We hadn’t even reached the end of my parents’ driveway when a tiny sound interrupted the silence in the car.
“Mommy, I’m going to try not to cry this time,” my 6-year-old son said, his voice breaking.
We had spent almost a week in Ohio for Christmas, surrounded by my family. My son particularly enjoyed spending days with my nephew, who is the same age and shares the same passion for things that boys that age love. Every time we leave Ohio, my son cries. (As do I.)
“Well, my eyes are a little wet, but I’m still trying not to cry,” my son said again moments later.
He looked out the window, biting his lip.
“I just really miss my cousin and my grandma,” he said, finally letting the tears flow.
My eyes welled up, too. I was sad to leave my family behind, because I knew it would be at least a few months until I would see any of them again.
I may have been even more sad because my son felt that he had to hide what he was feeling. I have always encouraged him to have feelings, and he has very big feelings.
My son is one of those people who feels things deeply. He cannot stand to see people upset. When I picked up my little Monster-Man from summer camp one day, his instructor said my son had spent a few hours that day simply trying to console a little boy who felt homesick.
My son remembers every moment he has ever hurt anyone. He will recall them months, even years later, saying, “Mommy, remember that time I accidentally ran into that little girl and she cried? That still makes me so sad.”
My son loves fiercely. At 6, he loves playing basketball, dressing up as a superhero and building Lego creations. But he really loves cuddling with his momma and making sure his little sister is OK.
That’s my child. He is tender-hearted, and no amount of “boys should be tough” will ever change that.
Unfortunately, it appears he already thinks he is failing in his duty as a man to put on a brave face. The instance in the car – “Mommy, I’m going to try not to cry this time” – is not the first time he tried to stifle his emotions.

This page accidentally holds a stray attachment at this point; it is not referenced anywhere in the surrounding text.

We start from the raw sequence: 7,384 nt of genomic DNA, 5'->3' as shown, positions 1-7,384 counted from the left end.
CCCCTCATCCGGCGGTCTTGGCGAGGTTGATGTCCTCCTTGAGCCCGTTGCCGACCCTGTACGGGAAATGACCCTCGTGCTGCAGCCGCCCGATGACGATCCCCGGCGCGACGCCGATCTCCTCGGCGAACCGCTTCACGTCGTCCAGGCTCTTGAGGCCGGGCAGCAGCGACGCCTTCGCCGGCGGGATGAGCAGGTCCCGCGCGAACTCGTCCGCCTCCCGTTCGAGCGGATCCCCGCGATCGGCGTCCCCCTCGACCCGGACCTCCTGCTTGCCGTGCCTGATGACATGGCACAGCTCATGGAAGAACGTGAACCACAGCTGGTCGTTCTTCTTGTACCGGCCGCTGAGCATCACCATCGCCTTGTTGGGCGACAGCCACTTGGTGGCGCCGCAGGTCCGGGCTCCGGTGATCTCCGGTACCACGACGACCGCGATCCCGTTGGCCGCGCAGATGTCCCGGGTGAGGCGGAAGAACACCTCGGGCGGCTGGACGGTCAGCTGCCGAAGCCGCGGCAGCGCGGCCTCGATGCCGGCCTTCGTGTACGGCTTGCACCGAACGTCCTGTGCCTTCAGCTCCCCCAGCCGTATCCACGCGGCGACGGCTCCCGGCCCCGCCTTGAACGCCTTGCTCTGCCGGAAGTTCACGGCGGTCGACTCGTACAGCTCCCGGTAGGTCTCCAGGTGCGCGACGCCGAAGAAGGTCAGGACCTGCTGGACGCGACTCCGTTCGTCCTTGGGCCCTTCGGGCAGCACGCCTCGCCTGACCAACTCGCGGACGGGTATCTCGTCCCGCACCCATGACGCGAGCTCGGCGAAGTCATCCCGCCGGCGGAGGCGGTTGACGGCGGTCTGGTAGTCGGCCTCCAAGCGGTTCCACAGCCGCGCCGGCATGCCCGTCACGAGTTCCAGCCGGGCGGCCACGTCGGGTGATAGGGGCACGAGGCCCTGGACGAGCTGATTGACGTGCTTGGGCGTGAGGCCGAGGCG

Kids pick up on these ridiculous notions much sooner than we would think or hope. They see it on TV or hear it in school. My son is learning that the world is going to expect certain things of him because he is a man, just as the world will set certain expectations for my daughter.
There is so much unfairness in these assumptions. My son’s big heart is what will make him great. It is what will make our world better. My son’s ability to feel and express emotion is what will build lasting relationships.
Sadly, I know that my son’s tender heart is also what will lead to terrible pain. I rue the day a love interest rejects him or a friend shuns him. His sweet heart is also what could lead to him being bullied. I know that sensitive boys get teased. I know the names they get called.
That is what scares me about having a tender-hearted child: It isn’t that he won’t be capable of taking on the world; it is that the world is a cruel place. As a parent, I’m not supposed to simply tell my child to toughen up. My role will be to teach him to stay true to who he is without falling victim to people who take advantage of sensitive souls.
My son’s big heart is my favorite thing about him. I’m going to do my best to make sure that sensitivity translates into good: how empathy for others turns to kindness, how love conquers hate.